Different Times call for Different Learning Approaches

STANISLAUS ALLIANCE FOR THE ARTS:
Different Times call for Different Learning Approaches

Keith D. Boggs
Deputy Executive Officer
County of Stanislaus and a member of the Stanislaus County Alliance for Arts Education Leadership Group

“Think different.”

That simple declaration was the guiding philosophy of Steve Jobs as he built one of the most
successful companies in America. Could this also be a fitting motto for our schools?

It is sometimes difficult for schools to “think different” especially in this time of hyper-sensitive
testing and ever challenging budget reductions. Yet perhaps, these reasons, this climate, offer
us the perfect time… to try.

For the new Stanislaus Alliance for Arts Education, a local grassroots arts education advocacy
network affiliated with the California Alliance for Arts Education (CAAE), it is the inclusion and
structure of the arts in schools that is of particular interest. As part of a statewide network,
your local Alliance represents a cross section of community interests, including business, local
government, parent, education, arts and cultural organizations.

The arts matter.

An investment in arts education is an investment in the well being of the larger community and
an investment in the future success of all students. The arts fill an important role in helping to
develop the skills and understanding our children need in order to be successful in a twenty-
first century global society, where creativity and imagination are, now, of the highest value.

The Alliance, therefore, is looking for those programs and approaches that might serve as
models for others in our community interested in ways to provide access to quality arts
education.

This topic, this approach, is so consistent with several economic development outreach efforts
currently afoot in our community. The Stanislaus Economic Development and Workforce
Alliance effort “Expect More Stanislaus” attempting to bridge and align the business sector with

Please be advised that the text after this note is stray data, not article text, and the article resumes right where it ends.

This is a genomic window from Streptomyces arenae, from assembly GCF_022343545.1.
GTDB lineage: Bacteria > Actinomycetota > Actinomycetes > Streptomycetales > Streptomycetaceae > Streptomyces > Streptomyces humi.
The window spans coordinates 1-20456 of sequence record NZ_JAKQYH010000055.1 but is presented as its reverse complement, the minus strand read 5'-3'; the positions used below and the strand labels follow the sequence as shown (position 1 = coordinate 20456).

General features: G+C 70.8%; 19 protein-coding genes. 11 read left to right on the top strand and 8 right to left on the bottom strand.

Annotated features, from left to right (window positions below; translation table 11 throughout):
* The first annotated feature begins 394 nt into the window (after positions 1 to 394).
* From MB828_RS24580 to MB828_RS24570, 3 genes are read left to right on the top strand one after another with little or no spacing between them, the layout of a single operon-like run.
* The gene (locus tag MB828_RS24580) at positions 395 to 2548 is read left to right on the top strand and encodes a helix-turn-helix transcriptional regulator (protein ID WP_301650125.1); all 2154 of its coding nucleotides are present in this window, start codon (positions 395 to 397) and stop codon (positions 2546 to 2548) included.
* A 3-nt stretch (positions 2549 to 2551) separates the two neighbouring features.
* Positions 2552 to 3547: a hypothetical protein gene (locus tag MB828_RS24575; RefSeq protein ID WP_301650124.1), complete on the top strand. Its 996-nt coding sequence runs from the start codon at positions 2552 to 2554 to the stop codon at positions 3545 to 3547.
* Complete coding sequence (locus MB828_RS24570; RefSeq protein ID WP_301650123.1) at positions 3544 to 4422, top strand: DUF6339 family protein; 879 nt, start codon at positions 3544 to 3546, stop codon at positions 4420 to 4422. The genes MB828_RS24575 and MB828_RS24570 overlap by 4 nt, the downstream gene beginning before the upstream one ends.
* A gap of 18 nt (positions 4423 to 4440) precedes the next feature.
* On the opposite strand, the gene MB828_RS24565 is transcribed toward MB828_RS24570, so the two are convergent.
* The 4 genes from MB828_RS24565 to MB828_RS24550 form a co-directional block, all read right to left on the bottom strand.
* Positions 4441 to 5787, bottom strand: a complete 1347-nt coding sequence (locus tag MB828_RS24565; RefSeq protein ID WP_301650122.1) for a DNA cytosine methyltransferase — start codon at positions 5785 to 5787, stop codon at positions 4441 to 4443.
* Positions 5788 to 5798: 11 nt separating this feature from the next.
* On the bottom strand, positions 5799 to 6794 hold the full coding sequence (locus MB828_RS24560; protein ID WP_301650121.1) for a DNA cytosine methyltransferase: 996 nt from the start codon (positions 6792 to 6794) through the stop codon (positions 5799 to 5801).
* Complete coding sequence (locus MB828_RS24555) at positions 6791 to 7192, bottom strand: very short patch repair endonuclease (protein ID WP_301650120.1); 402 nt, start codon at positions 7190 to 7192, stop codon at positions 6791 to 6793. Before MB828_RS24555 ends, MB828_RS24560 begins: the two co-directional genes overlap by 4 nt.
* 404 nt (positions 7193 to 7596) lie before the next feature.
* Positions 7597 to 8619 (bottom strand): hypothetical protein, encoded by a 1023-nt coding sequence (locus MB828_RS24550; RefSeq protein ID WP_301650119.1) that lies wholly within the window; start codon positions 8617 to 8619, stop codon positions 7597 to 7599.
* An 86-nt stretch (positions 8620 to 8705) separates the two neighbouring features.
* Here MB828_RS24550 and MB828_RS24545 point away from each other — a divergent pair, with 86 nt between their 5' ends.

K-12 educational preparation comes directly to mind. These efforts individually and collectively
are ultimately community development efforts.
Yes?

ON THINKING DIFFERENTLY

Very few would question the idea of having a magnet school focus on math and science, but
what about the arts? Why NOT consider a parallel magnet for dance, theatre, music and the
visual arts? Do these two perspectives REALLY have anything in common?
Absolutely.

Both the sciences and the arts are centered on the essential question: “what if.” Both, when
well taught, provide students with authentic, hands-on experiences that allow them to explore
and discover meaning. Both areas, in a school setting, need specialized spaces, equipment
and time. Both are uniquely engaging and contribute to life-long learning.

AN EXAMPLE RESONATES: The Walnut Elementary Education Center

The Walnut Elementary Education Center in Turlock is structured around two schools in the
same place: the Discovery Science/Math Magnet and the Renaissance Magnet for the Visual
and Performing Arts. Each magnet has 436 K-6 students. That idea in itself is very different
indeed. And, the school has the highest API scores (886) in the district, gaining a significant 23
points in the last academic tracking cycle.

Mark Holmes, principal of the school, points out the importance of direct and authentic
experience over time with the arts. “You want the kids to hear the clear clink of a fired piece,”
he began. “You want them to understand the transition from mud to beautiful object. The
finished piece is a gift to each kid who worked so hard on it. It is a surprise every time.”

In the dance classes, every student has on his or her pair of soft dance shoes (and tap shoes
in multiple sizes can be seen daily on storage shelves at the back of the stage). Holmes
explains, “When the kids take dance here, they have a dance experience – a real dance
experience. And that starts with the shoes.” About all of the visual and performing arts
classes, he says, “These are the experiences they are going to remember throughout their
lives.”

How the Walnut Elementary model has developed and unfolded is just one of many stories
that the Stanislaus Alliance for the Arts will soon share with the community in much greater
detail through various media and community outreach efforts.

The Stanislaus Alliance for Arts Education believes there are important ideas and lessons to
be learned in the Walnut Elementary model and others, for organizing and strengthening arts
education in Stanislaus County. Telling this important story is an essential part of the mission
of the Alliance.

It is time, Stanislaus County, to learn different, and… to think different.